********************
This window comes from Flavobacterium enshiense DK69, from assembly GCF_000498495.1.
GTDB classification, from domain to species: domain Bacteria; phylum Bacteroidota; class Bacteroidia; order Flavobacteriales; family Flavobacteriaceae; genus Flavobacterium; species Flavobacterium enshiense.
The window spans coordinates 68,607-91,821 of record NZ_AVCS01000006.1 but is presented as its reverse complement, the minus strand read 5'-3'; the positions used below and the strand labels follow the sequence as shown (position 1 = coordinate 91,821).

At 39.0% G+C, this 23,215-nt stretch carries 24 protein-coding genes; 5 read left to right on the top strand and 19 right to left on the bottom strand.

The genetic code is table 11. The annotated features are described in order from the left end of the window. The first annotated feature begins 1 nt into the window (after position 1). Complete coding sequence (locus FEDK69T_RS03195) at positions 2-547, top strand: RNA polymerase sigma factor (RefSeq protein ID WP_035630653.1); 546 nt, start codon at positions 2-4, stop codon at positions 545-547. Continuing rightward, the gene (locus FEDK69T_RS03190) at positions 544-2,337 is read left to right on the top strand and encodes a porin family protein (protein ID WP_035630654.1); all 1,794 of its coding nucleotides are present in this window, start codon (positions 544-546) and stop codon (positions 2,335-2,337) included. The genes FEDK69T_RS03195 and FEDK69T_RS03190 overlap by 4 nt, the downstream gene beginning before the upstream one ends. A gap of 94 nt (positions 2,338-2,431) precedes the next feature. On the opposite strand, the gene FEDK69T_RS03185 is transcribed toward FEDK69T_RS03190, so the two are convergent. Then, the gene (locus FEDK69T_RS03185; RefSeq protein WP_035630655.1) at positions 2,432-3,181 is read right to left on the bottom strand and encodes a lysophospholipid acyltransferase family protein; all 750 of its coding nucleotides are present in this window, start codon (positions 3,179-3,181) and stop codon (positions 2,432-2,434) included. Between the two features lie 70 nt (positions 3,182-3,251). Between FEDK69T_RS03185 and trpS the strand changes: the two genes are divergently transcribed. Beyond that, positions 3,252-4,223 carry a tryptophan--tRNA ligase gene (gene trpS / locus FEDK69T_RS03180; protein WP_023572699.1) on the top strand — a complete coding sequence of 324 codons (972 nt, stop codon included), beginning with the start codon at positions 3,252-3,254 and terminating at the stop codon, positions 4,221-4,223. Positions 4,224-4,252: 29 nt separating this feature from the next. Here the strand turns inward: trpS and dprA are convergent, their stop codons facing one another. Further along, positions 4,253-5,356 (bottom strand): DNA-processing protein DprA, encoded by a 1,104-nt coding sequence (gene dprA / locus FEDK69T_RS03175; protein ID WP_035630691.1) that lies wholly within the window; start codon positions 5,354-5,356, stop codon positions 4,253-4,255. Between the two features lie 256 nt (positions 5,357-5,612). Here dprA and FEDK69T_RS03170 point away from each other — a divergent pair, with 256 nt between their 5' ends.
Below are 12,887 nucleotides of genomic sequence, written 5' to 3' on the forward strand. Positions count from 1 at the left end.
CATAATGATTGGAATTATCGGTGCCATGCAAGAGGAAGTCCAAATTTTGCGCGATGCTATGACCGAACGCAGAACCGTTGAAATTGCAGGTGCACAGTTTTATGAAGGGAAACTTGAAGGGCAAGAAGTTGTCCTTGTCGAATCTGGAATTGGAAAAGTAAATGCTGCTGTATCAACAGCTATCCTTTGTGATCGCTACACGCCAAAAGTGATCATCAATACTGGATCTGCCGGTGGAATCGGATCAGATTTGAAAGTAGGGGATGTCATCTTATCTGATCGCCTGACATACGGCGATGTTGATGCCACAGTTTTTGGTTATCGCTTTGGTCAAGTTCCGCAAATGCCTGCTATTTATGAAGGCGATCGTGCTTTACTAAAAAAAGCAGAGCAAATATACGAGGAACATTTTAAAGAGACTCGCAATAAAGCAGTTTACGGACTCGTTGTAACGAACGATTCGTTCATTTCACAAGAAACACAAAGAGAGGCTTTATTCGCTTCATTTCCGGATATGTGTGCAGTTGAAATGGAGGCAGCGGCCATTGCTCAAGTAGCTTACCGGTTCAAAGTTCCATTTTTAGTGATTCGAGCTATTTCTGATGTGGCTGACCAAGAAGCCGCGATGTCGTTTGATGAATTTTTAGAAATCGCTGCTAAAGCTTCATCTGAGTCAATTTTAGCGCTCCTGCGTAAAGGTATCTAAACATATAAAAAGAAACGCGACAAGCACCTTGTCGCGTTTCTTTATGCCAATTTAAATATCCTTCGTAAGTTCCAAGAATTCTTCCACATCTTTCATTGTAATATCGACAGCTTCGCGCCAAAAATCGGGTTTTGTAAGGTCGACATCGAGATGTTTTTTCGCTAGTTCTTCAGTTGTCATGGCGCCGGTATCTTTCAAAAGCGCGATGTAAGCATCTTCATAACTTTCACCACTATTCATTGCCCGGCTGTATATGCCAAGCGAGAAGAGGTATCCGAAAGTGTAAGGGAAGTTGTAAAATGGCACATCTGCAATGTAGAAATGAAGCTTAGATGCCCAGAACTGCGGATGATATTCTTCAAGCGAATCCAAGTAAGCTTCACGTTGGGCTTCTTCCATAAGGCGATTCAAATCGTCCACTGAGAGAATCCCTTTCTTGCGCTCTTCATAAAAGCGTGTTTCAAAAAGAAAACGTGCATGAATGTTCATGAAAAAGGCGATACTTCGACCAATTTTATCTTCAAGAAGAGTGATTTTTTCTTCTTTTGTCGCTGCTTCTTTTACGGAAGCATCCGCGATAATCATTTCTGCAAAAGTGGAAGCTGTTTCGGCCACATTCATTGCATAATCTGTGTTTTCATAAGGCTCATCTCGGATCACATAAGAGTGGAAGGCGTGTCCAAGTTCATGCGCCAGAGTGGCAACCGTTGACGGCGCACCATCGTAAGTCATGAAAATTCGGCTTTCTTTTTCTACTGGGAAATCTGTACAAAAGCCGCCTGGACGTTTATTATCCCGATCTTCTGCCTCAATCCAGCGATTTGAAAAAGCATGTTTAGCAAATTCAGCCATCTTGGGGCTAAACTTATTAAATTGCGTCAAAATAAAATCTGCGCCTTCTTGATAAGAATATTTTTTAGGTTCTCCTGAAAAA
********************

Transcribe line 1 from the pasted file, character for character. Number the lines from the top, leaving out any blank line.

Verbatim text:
This window comes from Flavobacterium enshiense DK69, from assembly GCF_000498495.1.